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Augusta Kaiser

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Dec 16, 2021

Augusta Kaiser (16 January 1895 – 27 September 1932) was a modern German sculptor and ceramic artist who called herself Gust Kaiser from 1922 on. She is also known as Gustl Kaiser in connection to her ceramics work for the Kieler Kunst-Keramik pottery works.

Augusta Kaiser
Born (1895-01-16)16 January 1895

Niederbrechen, German Empire
Died 27 September 1932(1932-09-27) (aged 37)

Wiesbaden, Germany
Nationality German
Known for Sculpture, ceramic art

. . . Augusta Kaiser . . .

Augusta Theodora Priscilla Kaiser was the daughter of teacher Peter Josef Kaiser and Augusta Schneider. From 1906 her father worked in Wiesbaden, where Augusta graduated school. She graduated with top honors from the Kunstgewerbeschule in Mainz and continued her education at the Academy of Fine Arts, Karlsruhe.[1]

In 1922 she met the painter Hedwig Marquardt[2] who was working at the time as ceramics painter at the Großherzoglichen Majolika-Manufaktur Karlsruhe. As her partner she followed her in April 1924 to Kiel, where they both worked as artists for the Kieler Kunst-Keramik (KKK) until 31 March 1925.[3]

They worked as freelance artists in Biere near Magdeburg in their own “Workshop for Applied Art”, which they had to close in 1927 due to financial reasons. Afterwards the couple lived in Hanover, where Marquardt was an art teacher. After a long disease she returned to her parents’ house in Wiesbaden, where she died in 1932.

Kieler Kunst-Keramik AG, Elefantenreiter, 1924, height 27,3 cm, Design: Augusta Kaiser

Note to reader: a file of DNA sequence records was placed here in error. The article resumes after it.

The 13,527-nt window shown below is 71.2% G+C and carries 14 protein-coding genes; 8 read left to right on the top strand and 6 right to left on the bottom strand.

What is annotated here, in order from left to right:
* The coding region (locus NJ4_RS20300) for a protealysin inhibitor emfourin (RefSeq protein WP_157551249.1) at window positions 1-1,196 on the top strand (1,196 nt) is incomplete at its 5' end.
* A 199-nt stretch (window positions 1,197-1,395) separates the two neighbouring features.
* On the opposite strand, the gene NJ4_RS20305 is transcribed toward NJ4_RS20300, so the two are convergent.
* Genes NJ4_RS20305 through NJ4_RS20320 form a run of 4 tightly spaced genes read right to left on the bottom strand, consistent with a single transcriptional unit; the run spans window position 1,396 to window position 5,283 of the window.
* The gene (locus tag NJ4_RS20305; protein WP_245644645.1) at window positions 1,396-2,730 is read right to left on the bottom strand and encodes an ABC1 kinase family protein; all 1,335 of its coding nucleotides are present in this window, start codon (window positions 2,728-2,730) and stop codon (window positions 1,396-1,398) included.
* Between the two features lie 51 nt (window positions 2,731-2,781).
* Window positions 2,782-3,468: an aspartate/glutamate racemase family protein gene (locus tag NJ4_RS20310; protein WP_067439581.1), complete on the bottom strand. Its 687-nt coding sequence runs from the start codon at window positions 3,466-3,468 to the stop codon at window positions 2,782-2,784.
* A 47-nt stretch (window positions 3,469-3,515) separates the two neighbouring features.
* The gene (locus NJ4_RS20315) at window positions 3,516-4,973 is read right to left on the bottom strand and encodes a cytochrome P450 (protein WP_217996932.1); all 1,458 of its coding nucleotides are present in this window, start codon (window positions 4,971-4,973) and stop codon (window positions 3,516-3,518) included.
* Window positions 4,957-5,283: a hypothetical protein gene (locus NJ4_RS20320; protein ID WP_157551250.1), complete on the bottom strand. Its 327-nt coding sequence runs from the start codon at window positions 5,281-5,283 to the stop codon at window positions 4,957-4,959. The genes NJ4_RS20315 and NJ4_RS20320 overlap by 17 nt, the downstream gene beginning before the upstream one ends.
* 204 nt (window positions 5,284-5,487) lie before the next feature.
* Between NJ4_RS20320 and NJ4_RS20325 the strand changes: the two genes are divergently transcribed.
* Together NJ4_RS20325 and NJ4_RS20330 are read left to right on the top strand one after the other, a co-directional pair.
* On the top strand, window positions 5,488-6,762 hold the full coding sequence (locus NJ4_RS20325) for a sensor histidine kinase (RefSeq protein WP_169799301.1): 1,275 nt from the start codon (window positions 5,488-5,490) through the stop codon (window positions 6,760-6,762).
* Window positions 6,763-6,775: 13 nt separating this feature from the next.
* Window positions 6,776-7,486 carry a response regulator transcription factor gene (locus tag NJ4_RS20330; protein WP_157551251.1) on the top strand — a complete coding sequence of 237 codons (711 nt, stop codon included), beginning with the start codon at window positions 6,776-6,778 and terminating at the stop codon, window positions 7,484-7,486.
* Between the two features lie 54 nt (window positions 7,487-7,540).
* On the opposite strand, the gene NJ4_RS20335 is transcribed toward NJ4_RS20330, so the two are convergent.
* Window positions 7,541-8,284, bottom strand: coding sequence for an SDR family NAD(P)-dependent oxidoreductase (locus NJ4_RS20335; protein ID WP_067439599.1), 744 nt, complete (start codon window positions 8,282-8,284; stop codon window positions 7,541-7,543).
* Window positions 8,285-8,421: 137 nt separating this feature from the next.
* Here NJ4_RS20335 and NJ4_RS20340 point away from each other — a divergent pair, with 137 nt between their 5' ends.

Kieler Kunst-Keramik AG, Meerreiter, 1924, Height 42 cm. Design: Augusta Kaiser

Kaiser was, like Marquardt, one of the first artists of the KKK.[4] She designed the majority of the fine ceramics, small figurines and vessels in the short time where she was associated with KKK, in addition to works for the construction department. All her designs are styled in the expressionist form language of the Art Deco. KKK participated in the Grassi fair in Leipzig in 1924 with art mostly by Kaiser and Marquardt.

Kaisers design for the facade of the Städtische Milchhalle Hirte in Altona, Hamburg[5] is remarkable,[6] but the building was destroyed during the Second World War. Her designs for KKK were highly appreciated already in the contemporary literature, which lauded her as a talented artist.

  • Wilhelm Conrad Gomoll: Neues schleswig-holsteinisches Kunstgewerbe. In: Die Buchgemeinde. Vol. 8, 1926, pp. 336–341.
  • Wilhelm Conrad Gomoll: Kieler Kunst-Keramik. In: Alexander Koch (ed.): Deutsche Kunst und Dekoration, Illustrierte Monatshefte für moderne Malerei, Plastik, Architektur. Darmstadt 1926, Vol. 58, pp. 389–394, with illustrations
  • Thomas Habeck: Die „Kieler Kunstkeramik AG“ und ihre Beziehung zur Baukunst der 20er Jahre in Schleswig-Holstein. Phil. Diss. Univ. Kiel, Kiel 1981, pp. 54, 205–208.
  • Joachim and Angelika Konietzny: Augusta Kaiser – die Gustl Kaiser der Kieler Kunstkeramik – und ihr Leben mit Hedwig Marquardt. Afterword: Laurence Marsh. Pansdorf 2011,

    ISBN 978-3-00-034515-9.

  • Joachim and Angelika Konietzny (eds.): Hedwig Marquardt, Augusta Kaiser: ein Künstlerinnenpaar; Briefe an Lotte Boltze aus den Jahren 1922–1931. with an essay by Laurence Marsh. Pansdorf 2013, ISBN 978-3-00-042262-1.
  • Bärbel Manitz and Hans-Günther Andresen: Kieler Kunst-Keramik. Neumünster 2004, ISBN 3-529-02662-X.
  • Christel Marsh: Ends and Beginnings. London 2004, pp. 277–284, 292–293, ISBN 0-9549274-0-0.
  • Richard B. Parkinson: A Little Gay History: Desire and Diversity Across the World. British Museum Press, 2013, ISBN 978-0-7141-5100-7.
  • Otto Riedrich: Neue Baukeramik Schleswig-Holsteins mit einem Einblick in die Baukunstgedanken der Gegenwart. In: Schleswig-Holsteinisches Jahrbuch. 1927, pp. 23–38.
  • Ernst Sauermann: Neue Wege. In: Schleswig-Holsteinisches Jahrbuch. 1925/26, p. 105 ff.
  • Konrad Strauß: Deutsche Keramik der Gegenwart. Halle/Saale 1927, p. 21–22 and illustrations p. 7–8
  • Maria-Gesine Thies: Die Kieler Kunst-Keramik AG: Keramik der 1920er Jahre in Kiel. Phil. Diss. Univ. Kiel, Kiel 1988.

. . . Augusta Kaiser . . .

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. . . Augusta Kaiser . . .